Ellen Rufft

I have been reflecting on dandelions lately. The reason is not merely that they are flourishing everywhere these days, but rather a conversation I overheard in a hospital gift shop recently. A little girl was asking her mother why she was buying flowers for her sick friend instead of giving her a bunch of dandelions from their yard. The mother replied that dandelions are weeds. She explained to her daughter that people don’t like them because there are too many and they make it difficult to keep the grass looking nice.

 

The child countered: “But they’re prettier than grass. Who decides which things are weeds and which are flowers?” The woman just smiled at the child and made no reply.

I went to visit one of the sisters in my religious community a while ago. She works at a temporary home for refugees in Texas. I met the nine immigrants living there and learned a little of their stories and of the others who had been there in the past. I heard about the hardships they had endured trying to enter this country, the horrors they had tried to flee in their own lands and the hopes they had for a new life. There were tales about seeing relatives tortured and murdered, of escaping across the water carrying their clothes on their heads and reaching safety, only to be caught and sent back or else put into a detention camp and treated like criminals.

When I went to visit one of the offices where people are working to help refugees gain asylum in this country, I asked a young lawyer there how it is decided who can stay and who gets deported. He told me it’s a complicated process. “It involves a lot of time and paperwork,” he said, “and the judges make the final decisions.” That’s when I thought about the dandelions. The refugees seem as countless as those little yellow flowers. They are appearing at our borders by the thousands; their numbers are uncontrollable; they are inconvenient; we can’t as easily maintain our nice, middle-class lives when they’re around. So it has been decided that, despite the beauty of their persons, they are weeds. And just like the dandelions, many will be crushed.

I have pondered the analogy for some days now: growing things and persons, some of each considered flowers and some weeds, some of each worthy to be nurtured and displayed, others only to be discarded. For a time, I took some comfort from the fact that I am not one of those judges who make weighty decisions that determine another person’s life or death. And then I remembered some of my decisions, less weighty, but equally discriminating. There was the woman on the plane en route to Texas who had never flown before; she wanted to talk because she was nervous. She was a young woman with too much bright red lipstick, heavy blue mascara and rings in her eyebrows and lower lip. Her voice was loud, her nervous laughter jarring and her chatter too superficial for my taste. I very grudgingly, and only intermittently, put down the book I was reading and listened to her. I had, in truth, labeled her a dandelion, a weed, unworthy of my attention.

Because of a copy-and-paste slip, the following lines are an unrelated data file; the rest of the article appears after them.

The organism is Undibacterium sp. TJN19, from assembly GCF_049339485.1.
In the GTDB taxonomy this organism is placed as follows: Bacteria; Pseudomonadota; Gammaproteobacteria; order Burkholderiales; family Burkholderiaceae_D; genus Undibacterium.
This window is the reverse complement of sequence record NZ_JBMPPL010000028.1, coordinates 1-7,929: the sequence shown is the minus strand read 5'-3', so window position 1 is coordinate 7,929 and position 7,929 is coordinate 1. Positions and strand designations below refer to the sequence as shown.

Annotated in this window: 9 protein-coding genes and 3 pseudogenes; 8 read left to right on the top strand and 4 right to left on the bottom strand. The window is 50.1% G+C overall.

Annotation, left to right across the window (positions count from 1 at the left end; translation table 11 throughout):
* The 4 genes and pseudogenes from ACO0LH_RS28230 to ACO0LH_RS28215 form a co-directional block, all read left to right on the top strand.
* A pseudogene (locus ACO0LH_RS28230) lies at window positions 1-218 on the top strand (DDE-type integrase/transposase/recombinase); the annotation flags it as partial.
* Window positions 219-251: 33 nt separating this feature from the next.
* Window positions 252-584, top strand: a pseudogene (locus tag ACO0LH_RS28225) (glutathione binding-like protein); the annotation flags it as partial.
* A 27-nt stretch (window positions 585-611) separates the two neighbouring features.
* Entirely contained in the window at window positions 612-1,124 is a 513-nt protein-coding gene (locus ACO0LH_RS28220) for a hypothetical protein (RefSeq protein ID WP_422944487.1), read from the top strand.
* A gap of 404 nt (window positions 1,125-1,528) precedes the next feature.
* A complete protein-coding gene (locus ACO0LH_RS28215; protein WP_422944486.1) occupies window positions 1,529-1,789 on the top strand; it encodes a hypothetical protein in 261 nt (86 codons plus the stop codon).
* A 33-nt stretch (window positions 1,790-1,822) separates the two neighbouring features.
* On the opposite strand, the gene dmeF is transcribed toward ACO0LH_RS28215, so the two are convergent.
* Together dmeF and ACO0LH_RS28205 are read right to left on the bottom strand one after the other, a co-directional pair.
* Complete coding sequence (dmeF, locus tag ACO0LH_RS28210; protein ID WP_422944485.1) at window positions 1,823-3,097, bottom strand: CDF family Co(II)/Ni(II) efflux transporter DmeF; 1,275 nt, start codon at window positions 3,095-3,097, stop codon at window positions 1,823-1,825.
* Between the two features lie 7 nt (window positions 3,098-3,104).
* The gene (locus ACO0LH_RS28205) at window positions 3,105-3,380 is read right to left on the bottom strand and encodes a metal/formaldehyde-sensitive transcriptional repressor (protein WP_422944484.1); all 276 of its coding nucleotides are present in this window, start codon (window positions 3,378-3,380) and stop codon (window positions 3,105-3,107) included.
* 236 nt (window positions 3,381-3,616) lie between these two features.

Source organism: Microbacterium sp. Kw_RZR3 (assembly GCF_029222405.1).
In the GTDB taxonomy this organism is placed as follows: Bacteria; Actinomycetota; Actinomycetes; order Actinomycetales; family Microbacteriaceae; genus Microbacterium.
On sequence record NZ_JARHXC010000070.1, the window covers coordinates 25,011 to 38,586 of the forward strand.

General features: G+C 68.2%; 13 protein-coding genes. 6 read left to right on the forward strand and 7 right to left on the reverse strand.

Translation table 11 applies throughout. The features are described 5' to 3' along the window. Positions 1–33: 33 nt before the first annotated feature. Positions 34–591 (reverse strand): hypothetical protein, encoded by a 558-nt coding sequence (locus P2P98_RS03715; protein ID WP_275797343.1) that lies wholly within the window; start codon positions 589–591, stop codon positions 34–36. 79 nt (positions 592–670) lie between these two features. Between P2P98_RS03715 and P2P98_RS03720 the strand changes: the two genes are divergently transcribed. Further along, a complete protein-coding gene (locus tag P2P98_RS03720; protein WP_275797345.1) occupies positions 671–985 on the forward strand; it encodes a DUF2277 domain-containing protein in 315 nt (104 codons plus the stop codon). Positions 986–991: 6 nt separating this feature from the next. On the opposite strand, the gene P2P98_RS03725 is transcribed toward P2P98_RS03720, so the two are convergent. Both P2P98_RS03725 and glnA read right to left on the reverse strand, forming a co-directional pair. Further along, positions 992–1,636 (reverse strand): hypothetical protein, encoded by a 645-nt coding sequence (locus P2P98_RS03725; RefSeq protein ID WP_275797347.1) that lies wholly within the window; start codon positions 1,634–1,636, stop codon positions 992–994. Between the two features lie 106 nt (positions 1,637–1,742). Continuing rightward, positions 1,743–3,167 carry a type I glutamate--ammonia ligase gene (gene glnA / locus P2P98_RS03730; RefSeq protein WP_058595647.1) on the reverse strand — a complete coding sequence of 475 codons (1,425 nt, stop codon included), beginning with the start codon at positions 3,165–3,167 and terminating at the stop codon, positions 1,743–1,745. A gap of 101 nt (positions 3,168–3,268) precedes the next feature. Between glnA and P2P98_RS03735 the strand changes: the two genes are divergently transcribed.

I recall too the eccentric-looking woman I saw a while ago begging on a street corner downtown. She was surrounded by her four cats and was asking for money to feed them as well as herself. I gave her nothing, but self-righteously dropped a few coins into the cup of a handicapped man on the next corner, whom I had deemed to be one of the “deserving poor.” I thought with some chagrin too of the times I have mentally “written off” the opinions of others whom I view as too conservative or right wing, too hawkish or red-neck, too fundamentalist or charismatic. I had to admit to myself that I sometimes behave as though I have the right to judge others’ motives and hearts and declare them to be weeds or flowers.

Although I am always appalled when government leaders describe civilians killed in war as “collateral damage,” i.e., as dandelions, it has become quite clear to me that there is no lack of collateral damage in my own life, especially in the way I, at times, have discounted segments of our society whose opinions or lifestyles differ from my own.

While it is devastating to recognize how frequently those “at the top” make decisions that crush the lives of other human beings as surely as a lawnmower cuts off the heads of the little yellow flowers, it is even more disheartening to realize that we do so too when we arbitrarily decide that some people are like flowers to be cherished, and others like weeds to be cut off or ignored.

I am looking at dandelions with new respect these days, hoping that their brightness will continue to illumine my consciousness about the inherent worth of every human being. There can be no doubt that Jesus chose those whom society would readily consider weeds to be his companions and the recipients of his love and care. Would that such indiscriminate graciousness characterized our lives!

Ellen Rufft, C.D.P., is a former provincial director of the Pittsburgh Province of the Sisters of Divine Providence.

Recently in Columns